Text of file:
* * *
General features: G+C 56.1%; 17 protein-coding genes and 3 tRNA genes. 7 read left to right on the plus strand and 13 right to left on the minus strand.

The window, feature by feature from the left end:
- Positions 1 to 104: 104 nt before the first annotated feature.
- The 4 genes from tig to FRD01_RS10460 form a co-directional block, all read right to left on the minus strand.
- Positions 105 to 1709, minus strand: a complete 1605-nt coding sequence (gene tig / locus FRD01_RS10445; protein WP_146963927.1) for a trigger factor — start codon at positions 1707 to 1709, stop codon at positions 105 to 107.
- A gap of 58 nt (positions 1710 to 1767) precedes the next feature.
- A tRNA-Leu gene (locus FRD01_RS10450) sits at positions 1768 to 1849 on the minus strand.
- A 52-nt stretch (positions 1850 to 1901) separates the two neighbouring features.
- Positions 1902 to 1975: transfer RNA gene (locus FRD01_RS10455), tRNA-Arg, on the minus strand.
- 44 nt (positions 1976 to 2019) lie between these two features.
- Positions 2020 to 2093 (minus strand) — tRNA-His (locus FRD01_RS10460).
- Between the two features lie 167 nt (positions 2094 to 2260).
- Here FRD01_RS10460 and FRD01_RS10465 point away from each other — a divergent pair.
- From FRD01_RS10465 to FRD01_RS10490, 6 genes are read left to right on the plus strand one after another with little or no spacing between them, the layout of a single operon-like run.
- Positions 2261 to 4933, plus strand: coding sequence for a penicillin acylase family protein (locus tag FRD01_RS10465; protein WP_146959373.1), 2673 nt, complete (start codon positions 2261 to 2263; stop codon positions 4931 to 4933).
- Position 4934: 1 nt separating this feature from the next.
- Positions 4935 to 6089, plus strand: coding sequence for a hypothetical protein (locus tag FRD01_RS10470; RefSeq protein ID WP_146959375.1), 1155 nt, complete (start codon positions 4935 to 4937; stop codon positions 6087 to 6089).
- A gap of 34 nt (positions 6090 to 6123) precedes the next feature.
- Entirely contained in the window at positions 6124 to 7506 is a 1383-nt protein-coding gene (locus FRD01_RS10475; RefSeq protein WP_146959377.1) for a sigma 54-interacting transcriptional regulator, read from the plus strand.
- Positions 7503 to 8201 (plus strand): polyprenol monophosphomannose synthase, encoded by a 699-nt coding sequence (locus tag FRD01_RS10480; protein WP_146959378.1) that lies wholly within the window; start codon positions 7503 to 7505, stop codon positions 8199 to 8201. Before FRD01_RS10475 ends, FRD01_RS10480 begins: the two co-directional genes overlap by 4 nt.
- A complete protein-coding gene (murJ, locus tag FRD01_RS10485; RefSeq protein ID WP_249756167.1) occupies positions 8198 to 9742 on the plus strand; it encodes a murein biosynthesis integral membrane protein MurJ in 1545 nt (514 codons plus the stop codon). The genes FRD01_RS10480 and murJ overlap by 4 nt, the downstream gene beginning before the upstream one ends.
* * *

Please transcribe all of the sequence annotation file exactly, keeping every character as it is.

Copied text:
General features: G+C 56.1%; 17 protein-coding genes and 3 tRNA genes. 7 read left to right on the plus strand and 13 right to left on the minus strand.

The window, feature by feature from the left end:
- Positions 1 to 104: 104 nt before the first annotated feature.
- The 4 genes from tig to FRD01_RS10460 form a co-directional block, all read right to left on the minus strand.
- Positions 105 to 1709, minus strand: a complete 1605-nt coding sequence (gene tig / locus FRD01_RS10445; protein WP_146963927.1) for a trigger factor — start codon at positions 1707 to 1709, stop codon at positions 105 to 107.
- A gap of 58 nt (positions 1710 to 1767) precedes the next feature.
- A tRNA-Leu gene (locus FRD01_RS10450) sits at positions 1768 to 1849 on the minus strand.
- A 52-nt stretch (positions 1850 to 1901) separates the two neighbouring features.
- Positions 1902 to 1975: transfer RNA gene (locus FRD01_RS10455), tRNA-Arg, on the minus strand.
- 44 nt (positions 1976 to 2019) lie between these two features.
- Positions 2020 to 2093 (minus strand) — tRNA-His (locus FRD01_RS10460).
- Between the two features lie 167 nt (positions 2094 to 2260).
- Here FRD01_RS10460 and FRD01_RS10465 point away from each other — a divergent pair.
- From FRD01_RS10465 to FRD01_RS10490, 6 genes are read left to right on the plus strand one after another with little or no spacing between them, the layout of a single operon-like run.
- Positions 2261 to 4933, plus strand: coding sequence for a penicillin acylase family protein (locus tag FRD01_RS10465; protein WP_146959373.1), 2673 nt, complete (start codon positions 2261 to 2263; stop codon positions 4931 to 4933).
- Position 4934: 1 nt separating this feature from the next.
- Positions 4935 to 6089, plus strand: coding sequence for a hypothetical protein (locus tag FRD01_RS10470; RefSeq protein ID WP_146959375.1), 1155 nt, complete (start codon positions 4935 to 4937; stop codon positions 6087 to 6089).
- A gap of 34 nt (positions 6090 to 6123) precedes the next feature.
- Entirely contained in the window at positions 6124 to 7506 is a 1383-nt protein-coding gene (locus FRD01_RS10475; RefSeq protein WP_146959377.1) for a sigma 54-interacting transcriptional regulator, read from the plus strand.
- Positions 7503 to 8201 (plus strand): polyprenol monophosphomannose synthase, encoded by a 699-nt coding sequence (locus tag FRD01_RS10480; protein WP_146959378.1) that lies wholly within the window; start codon positions 7503 to 7505, stop codon positions 8199 to 8201. Before FRD01_RS10475 ends, FRD01_RS10480 begins: the two co-directional genes overlap by 4 nt.
- A complete protein-coding gene (murJ, locus tag FRD01_RS10485; RefSeq protein ID WP_249756167.1) occupies positions 8198 to 9742 on the plus strand; it encodes a murein biosynthesis integral membrane protein MurJ in 1545 nt (514 codons plus the stop codon). The genes FRD01_RS10480 and murJ overlap by 4 nt, the downstream gene beginning before the upstream one ends.